International Law Commission
The International Law Commission is a body of experts named by the United Nations General Assembly and charged with the codification and progressive development of international law. Besides the mandate to draft the statute of an international criminal court derived from Article Ⅵ of the Genocide Convention, in the post-war euphoria about war crimes prosecution the General Assembly had also asked the Commission to prepare what are known as the 'Nuremberg Principles', a task it completed in 1950, and the 'Code of Crimes Against the Peace and Security of Mankind', a job that took considerably longer. Indeed, much of the work on the draft statute of an international criminal court and the draft code of crimes went on within the Commission in parallel, almost as if the two tasks were hardly related. The two instruments can be understood by analogy with domestic law. They correspond in a general sense to the definitions of crimes and general principles found in criminal or penal codes (the 'code of crimes'), and the institutional and procedural framework found in codes of criminal procedure (the 'statute').
Meanwhile, alongside the work of the International Law Commission, the General Assembly also established a committee charged with drafting the statute of an international criminal court. Composed of seventeen States, it submitted its report and draft statute in 1952.25 A new committee, created by the General Assembly to review the draft statute in the light of comments by Member States, reported to the General Assembly in 1954.26 The International Law Commission made considerable progress on its draft code and actually submitted a proposal in 1954.27 Then, the General Assembly suspended the mandates, ostensibly pending the sensitive task of defining the crime of aggression.28 In fact, political tensions associated with the Cold War had made progress on the war crimes agenda virtually impossible.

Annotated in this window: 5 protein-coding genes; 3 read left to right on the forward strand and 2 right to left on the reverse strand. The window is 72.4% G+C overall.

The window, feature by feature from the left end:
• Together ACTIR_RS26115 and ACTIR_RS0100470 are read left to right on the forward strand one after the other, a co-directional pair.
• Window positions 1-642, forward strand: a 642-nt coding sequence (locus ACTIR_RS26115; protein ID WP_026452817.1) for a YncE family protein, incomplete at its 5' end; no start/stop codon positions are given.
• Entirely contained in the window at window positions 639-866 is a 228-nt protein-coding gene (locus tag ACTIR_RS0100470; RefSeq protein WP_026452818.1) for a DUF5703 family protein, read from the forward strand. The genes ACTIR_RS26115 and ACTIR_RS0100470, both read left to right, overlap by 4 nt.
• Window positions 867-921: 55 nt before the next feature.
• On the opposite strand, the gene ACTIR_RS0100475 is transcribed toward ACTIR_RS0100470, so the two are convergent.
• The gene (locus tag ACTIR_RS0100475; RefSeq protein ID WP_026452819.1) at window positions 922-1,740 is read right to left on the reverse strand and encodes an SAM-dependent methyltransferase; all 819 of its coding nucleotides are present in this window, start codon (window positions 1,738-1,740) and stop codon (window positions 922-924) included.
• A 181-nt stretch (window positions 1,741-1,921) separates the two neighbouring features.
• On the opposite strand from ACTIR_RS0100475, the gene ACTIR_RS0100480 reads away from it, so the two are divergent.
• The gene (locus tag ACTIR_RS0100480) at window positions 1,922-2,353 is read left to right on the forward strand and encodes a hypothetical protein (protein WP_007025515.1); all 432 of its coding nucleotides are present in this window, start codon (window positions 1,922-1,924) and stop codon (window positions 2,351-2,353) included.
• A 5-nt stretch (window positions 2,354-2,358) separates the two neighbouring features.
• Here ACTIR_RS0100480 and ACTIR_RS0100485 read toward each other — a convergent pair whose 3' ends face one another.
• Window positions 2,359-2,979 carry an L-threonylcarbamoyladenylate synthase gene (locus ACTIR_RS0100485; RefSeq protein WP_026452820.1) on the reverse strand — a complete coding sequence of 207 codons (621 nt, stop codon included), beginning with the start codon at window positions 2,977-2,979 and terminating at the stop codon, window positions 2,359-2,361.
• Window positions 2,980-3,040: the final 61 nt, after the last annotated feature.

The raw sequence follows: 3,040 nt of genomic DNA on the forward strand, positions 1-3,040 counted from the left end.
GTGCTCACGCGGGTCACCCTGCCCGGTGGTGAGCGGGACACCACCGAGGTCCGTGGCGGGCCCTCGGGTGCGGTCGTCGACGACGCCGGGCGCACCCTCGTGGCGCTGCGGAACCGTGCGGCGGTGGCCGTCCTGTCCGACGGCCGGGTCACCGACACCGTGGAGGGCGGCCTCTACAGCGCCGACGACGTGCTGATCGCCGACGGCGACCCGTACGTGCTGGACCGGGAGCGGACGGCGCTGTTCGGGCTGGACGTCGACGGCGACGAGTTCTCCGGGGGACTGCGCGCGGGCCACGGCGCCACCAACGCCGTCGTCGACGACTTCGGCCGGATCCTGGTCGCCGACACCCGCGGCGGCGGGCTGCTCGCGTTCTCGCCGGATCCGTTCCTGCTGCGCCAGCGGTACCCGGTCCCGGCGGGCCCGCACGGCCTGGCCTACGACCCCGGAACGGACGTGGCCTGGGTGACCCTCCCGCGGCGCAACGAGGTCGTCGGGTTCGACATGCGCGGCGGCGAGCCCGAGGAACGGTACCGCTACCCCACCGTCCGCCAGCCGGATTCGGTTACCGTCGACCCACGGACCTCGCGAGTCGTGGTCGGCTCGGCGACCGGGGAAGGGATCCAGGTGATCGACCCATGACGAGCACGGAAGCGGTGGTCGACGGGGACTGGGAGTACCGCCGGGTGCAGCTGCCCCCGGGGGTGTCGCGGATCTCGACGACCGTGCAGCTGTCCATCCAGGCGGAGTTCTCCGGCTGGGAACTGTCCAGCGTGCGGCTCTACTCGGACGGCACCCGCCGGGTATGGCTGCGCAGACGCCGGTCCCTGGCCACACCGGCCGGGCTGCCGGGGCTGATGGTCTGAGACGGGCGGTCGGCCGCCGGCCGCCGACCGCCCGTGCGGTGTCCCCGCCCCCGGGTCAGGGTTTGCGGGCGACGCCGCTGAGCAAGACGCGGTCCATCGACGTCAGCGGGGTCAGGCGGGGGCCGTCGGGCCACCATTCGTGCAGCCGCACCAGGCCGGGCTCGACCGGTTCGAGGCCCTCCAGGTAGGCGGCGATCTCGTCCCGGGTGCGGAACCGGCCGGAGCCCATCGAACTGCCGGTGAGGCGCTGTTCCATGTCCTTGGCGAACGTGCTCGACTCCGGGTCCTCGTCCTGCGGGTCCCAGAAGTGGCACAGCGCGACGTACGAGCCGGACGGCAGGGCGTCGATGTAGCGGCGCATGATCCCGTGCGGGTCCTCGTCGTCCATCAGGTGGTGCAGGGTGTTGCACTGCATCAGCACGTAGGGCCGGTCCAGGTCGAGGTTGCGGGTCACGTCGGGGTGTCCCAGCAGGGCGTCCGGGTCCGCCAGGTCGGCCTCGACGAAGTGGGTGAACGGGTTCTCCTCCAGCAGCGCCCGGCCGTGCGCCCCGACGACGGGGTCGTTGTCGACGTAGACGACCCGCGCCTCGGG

The General Assembly eventually adopted a definition of aggression, in 1974,29 but the work did not immediately resume on the proposed international criminal court. In 1981, the General Assembly asked the International Law Commission to revive the work on its draft code of crimes.30 Doudou Thiam was designated the special rapporteur of the Commission, and he produced annual reports on various aspects of the draft code for more than a decade. Thiam's work, and the associated debates in the Commission, addressed a range of questions, including definitions of crimes, criminal participation, defences and penalties.31 A substantially revised version of the 1954 draft code was provisionally adopted by the Commission in 1991, and then sent to Member States for their reaction.
But the code did not necessarily involve an international jurisdiction. That aspect of the work was only initiated in 1989, the year of the fall of the Berlin Wall. Trinidad and Tobago, one of several Caribbean States plagued by narcotics problems and related transnational crime issues, initiated a resolution in the General Assembly directing the International Law Commission to consider the subject of an international criminal court within the context of its work on the draft code of crimes.32 Special Rapporteur Doudou Thiam made an initial presentation on the subject in 1992. By 1993, the Commission had prepared a draft statute, this time under the direction of Special Rapporteur James Crawford. The draft statute was examined that year by the General Assembly, which encouraged the Commission to complete its work. The following year, in 1994, the Commission submitted the final version of its draft statute for an international criminal court to the General Assembly.33